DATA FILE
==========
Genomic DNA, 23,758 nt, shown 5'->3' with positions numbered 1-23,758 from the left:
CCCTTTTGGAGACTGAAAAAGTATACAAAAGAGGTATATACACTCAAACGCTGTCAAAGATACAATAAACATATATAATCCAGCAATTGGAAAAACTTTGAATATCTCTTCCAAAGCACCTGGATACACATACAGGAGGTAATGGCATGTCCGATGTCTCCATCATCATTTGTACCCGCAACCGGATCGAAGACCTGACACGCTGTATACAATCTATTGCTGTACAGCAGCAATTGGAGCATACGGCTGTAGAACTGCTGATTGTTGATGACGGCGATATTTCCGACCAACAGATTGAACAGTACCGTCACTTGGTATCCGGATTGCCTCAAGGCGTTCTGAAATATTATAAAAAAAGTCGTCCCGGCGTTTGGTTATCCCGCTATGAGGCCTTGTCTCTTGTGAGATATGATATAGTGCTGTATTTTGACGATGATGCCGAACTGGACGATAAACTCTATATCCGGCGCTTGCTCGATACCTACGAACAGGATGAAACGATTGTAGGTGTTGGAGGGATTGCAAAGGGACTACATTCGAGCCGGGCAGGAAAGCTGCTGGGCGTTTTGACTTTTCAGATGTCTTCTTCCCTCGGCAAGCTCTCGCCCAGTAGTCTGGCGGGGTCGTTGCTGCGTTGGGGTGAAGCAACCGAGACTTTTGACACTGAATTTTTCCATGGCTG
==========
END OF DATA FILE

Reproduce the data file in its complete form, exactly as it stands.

Genomic DNA, 23,758 nt, shown 5'->3' with positions numbered 1-23,758 from the left:
CCCTTTTGGAGACTGAAAAAGTATACAAAAGAGGTATATACACTCAAACGCTGTCAAAGATACAATAAACATATATAATCCAGCAATTGGAAAAACTTTGAATATCTCTTCCAAAGCACCTGGATACACATACAGGAGGTAATGGCATGTCCGATGTCTCCATCATCATTTGTACCCGCAACCGGATCGAAGACCTGACACGCTGTATACAATCTATTGCTGTACAGCAGCAATTGGAGCATACGGCTGTAGAACTGCTGATTGTTGATGACGGCGATATTTCCGACCAACAGATTGAACAGTACCGTCACTTGGTATCCGGATTGCCTCAAGGCGTTCTGAAATATTATAAAAAAAGTCGTCCCGGCGTTTGGTTATCCCGCTATGAGGCCTTGTCTCTTGTGAGATATGATATAGTGCTGTATTTTGACGATGATGCCGAACTGGACGATAAACTCTATATCCGGCGCTTGCTCGATACCTACGAACAGGATGAAACGATTGTAGGTGTTGGAGGGATTGCAAAGGGACTACATTCGAGCCGGGCAGGAAAGCTGCTGGGCGTTTTGACTTTTCAGATGTCTTCTTCCCTCGGCAAGCTCTCGCCCAGTAGTCTGGCGGGGTCGTTGCTGCGTTGGGGTGAAGCAACCGAGACTTTTGACACTGAATTTTTCCATGGCTG